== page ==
Since my last post, I was discharged from the hospital, and was able to attend Kris’ wake. It was horrible, as any wake typically is, but I loved seeing the pictures of her as a child. There was also a memorial for her grandmother, who passed away just a day after her, and it was amazing to me how much they looked alike. I don’t think a day will go by for the rest of my life where I don’t think of you, KS, or your family. You have certainly left a place in my heart.
The day after discharge, I had more outpatient infusion. By the time I got home, I realized how hard this round of chemo really hit me. Remember that one time when I said I wasn’t really nauseous or headachey like I was with the last chemo? I totally jinxed myself. 100% false. I felt like shit. In fact, I still feel like shit, only a little less shitty of shit than yesterday. Sometimes I can eat, but most of the time I don’t, and I can’t poop. Sorry to TMI your eyes about poop here (especially to my boss reading this…my husband is going to be so embarrassed…), but I can’t really describe to you painful it is not to be able to. Not to mention, have any of you fellow chemo-undergoers experienced an extremely painful scalp with hair loss? The first time I lost my hair, it was kind of gradual, so I didn’t really notice much pain. This time however, it seems like its all falling out at once. I actually have to take pain pills because it hurts so bad. Another awesome thing is that my husband has to give me shots daily to help boost my immune system. The side effect is extreme bone pain. (Yup, actually listed on there). Now doesn’t that just sound joyful? I’m running out of places for him to stick the needle in, that don’t cause an excruciating cry from the depths of my soul. Yet another wonderful example of the toxicity of drugs you have to take to treat cancer. That’s enough complaining for the day. That’s where I’m at. Could be worse. On a positive note, since my evil spleen was removed, I actually have been feeling much better, and my doctors are hopeful that the treatment will work this time with it gone. I haven’t had any fevers or night sweats since it was taken out, which for me is a pretty big deal.
And now speaking of evil spleens……..Our dog Diesel (well really my husband’s dog, as he had him before we started dating)…is old. He’s 11 now, which for a pure bred rottweiler is pretty old. They usually only live to be 8-10. We just found out last night that he has a large mass on his spleen, along with another invasive looking tumor growth on his side, and we will likely have to put him down, as he seems to be pretty miserable now. Here is a little tid bit about my husband. I’m fairly certain that he loves his dogs more than me. (ok maybe not, but it’s like neck and neck). He is a complete animal lover. Some of you may also know that Derek lost his dad to lymphoma just before we started dating. He passed away after ICE treatment (what I’m having now), and an unsuccessful transplant. I never had the chance to meet him. Diesel was Derek’s first dog of his own, and his dad loved him. So there is an even stronger emotional attachment there than one may think. And now, our dog has cancer too. lol. Are you fucking kidding me, universe?!!! I must have pissed someone off in a past life. The word “cancer” has become more prevalent in this household than the word “the”, and that’s just dumb.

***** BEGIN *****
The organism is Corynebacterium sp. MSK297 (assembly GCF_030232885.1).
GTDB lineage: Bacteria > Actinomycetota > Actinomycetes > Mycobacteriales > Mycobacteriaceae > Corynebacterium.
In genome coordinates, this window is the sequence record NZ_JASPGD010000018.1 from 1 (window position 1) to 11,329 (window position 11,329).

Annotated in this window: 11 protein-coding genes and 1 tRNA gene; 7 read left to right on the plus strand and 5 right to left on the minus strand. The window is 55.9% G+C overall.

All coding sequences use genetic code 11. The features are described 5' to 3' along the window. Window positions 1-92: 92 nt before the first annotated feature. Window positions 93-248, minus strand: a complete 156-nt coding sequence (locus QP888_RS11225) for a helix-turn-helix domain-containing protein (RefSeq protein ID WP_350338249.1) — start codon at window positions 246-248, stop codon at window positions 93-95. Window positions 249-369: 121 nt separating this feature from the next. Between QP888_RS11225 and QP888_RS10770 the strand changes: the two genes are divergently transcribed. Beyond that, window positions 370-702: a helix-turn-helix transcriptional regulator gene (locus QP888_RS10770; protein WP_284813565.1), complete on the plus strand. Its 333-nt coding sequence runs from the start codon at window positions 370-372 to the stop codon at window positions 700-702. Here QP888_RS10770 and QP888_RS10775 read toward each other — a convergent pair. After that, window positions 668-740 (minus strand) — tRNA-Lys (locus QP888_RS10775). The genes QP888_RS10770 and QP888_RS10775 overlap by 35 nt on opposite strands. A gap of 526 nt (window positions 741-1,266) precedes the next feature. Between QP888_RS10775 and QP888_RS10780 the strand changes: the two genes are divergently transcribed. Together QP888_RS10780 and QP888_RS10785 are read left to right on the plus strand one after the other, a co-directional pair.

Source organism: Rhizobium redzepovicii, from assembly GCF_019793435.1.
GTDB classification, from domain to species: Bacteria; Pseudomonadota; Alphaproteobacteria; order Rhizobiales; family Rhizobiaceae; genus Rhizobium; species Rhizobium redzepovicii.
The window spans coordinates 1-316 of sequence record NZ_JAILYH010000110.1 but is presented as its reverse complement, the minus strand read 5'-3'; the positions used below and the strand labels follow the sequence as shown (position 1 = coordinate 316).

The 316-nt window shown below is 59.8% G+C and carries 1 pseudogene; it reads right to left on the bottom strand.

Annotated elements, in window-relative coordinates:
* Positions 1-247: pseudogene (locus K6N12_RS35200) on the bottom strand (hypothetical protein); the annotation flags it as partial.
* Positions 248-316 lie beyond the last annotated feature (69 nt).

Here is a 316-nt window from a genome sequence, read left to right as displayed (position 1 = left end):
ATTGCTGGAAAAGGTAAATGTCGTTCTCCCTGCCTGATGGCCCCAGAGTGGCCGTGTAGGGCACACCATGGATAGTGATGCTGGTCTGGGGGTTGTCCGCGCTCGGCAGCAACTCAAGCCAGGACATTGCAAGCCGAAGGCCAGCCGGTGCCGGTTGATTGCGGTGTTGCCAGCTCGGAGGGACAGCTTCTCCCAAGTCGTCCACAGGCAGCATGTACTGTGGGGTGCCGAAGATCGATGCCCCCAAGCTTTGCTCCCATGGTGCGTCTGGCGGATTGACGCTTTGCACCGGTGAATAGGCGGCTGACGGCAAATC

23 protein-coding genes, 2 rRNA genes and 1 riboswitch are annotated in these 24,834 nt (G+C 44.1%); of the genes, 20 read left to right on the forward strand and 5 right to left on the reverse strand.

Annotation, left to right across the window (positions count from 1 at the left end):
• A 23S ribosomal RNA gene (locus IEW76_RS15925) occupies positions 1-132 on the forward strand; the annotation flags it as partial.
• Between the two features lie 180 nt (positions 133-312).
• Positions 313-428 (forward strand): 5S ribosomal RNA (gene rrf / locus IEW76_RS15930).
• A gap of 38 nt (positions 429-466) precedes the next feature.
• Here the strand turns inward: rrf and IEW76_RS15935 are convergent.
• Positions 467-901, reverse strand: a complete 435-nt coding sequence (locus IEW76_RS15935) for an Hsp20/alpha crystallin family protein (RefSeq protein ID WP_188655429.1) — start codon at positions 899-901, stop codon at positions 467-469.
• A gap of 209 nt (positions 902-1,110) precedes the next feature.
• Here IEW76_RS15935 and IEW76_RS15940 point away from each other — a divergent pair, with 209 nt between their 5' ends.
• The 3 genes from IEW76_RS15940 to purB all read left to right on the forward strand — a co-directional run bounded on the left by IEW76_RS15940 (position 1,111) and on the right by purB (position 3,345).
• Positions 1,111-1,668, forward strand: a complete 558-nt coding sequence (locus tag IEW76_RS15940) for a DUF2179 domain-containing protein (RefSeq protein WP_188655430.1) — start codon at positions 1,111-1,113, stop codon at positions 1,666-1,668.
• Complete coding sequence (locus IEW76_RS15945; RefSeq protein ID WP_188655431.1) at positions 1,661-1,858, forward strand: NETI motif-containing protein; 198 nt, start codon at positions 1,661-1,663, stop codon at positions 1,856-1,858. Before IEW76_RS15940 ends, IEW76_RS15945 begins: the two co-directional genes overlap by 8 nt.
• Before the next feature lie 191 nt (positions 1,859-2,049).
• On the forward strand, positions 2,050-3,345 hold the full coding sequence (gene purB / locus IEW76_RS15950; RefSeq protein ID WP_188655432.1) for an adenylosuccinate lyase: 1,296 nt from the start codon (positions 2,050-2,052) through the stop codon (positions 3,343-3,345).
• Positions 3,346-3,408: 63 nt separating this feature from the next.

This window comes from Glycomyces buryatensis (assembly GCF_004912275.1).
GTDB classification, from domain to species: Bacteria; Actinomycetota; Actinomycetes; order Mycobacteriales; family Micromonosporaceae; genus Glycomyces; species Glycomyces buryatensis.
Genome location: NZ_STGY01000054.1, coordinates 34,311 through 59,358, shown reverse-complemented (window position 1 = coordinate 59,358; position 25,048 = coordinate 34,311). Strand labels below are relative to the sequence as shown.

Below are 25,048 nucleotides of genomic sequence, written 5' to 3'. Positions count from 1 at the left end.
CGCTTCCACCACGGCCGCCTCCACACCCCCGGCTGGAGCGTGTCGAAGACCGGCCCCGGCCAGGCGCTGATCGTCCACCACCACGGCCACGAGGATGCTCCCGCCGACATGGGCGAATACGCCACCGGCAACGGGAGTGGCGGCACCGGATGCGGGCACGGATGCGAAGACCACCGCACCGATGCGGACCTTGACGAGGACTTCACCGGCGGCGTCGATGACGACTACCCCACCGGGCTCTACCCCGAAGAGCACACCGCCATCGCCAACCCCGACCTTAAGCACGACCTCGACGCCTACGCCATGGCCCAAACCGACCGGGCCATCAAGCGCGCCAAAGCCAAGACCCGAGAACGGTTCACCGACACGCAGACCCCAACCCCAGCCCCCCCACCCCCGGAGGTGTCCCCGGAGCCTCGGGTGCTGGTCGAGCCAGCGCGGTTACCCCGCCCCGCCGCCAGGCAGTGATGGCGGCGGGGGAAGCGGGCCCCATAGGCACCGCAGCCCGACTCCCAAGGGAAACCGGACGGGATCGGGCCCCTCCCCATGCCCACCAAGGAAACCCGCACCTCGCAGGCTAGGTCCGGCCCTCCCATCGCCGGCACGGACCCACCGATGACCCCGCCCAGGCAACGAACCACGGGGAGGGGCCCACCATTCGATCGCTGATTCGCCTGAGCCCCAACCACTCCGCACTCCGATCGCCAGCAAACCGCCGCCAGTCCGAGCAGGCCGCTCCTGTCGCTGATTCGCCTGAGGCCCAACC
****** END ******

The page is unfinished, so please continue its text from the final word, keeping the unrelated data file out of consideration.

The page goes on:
Mack has taken an interest in my hair loss as of late. By interest, I mean he rubs my head with his hands, and when he gets hair all over them, he complains and throws a fit. Hey, you brought that on yourself little man. And on a somewhat questionable parenting skills note, yesterday, Mack was peeing in the potty when he started swinging his hips around in a circle, and laughing. Then he asked me to “wook at da bone in his butt.” I was like, what?! Then he said “wook at my boner!! haha weeeeee!!!!” Um…….no. words. I am terrified of having a teenage son. That’s all I can say.
My cousin sent me a link to this article yesterday, and it really put a lot in perspective. Like I always tell myself, things could always be worse. This is really a must read for anyone who is having, or has had, a rough time in life. “The best way out is always through”–Robert Frost. http://www.marcandangel.com/2014/01/08/8-things-to-remember-when-everything-goes-wrong/
Ben Ramos, a coworker of Kris and I, put this amazing slide show together in her honor, and posted it on youtube. It’s one of the most touching things I’ve seen, and I am not ashamed to say that I watch it every day. http://www.youtube.com/watch?v=n9iFR-x0q7k&desktop_uri=%2Fwatch%3Fv%3Dn9iFR-x0q7k&app=desktop
Dear Kris-I was just thinking about that time you said you would punch a certain someone in the face for me. (I won’t get into details here, so as not to embarrass anyone, so this is more of an inside thing between her and I). I just want you to know that I would also punch that person in the face for you too. More than once. Obvie. Additionally, I would like to tell you this: Until you died, I didn’t know how much you talked about me to your friends and family. I really didn’t know. I feel like I could have been such a better friend to you, but I suppose there is nothing that can ever change that now. BUT, if you ever need to talk, I’m always here for you, as I know you are for me.
PS. Thanks for not scaring me in my sleep. 🙂
Please keep The Stefanac family, my friend Marty, and my hubby in your prayers.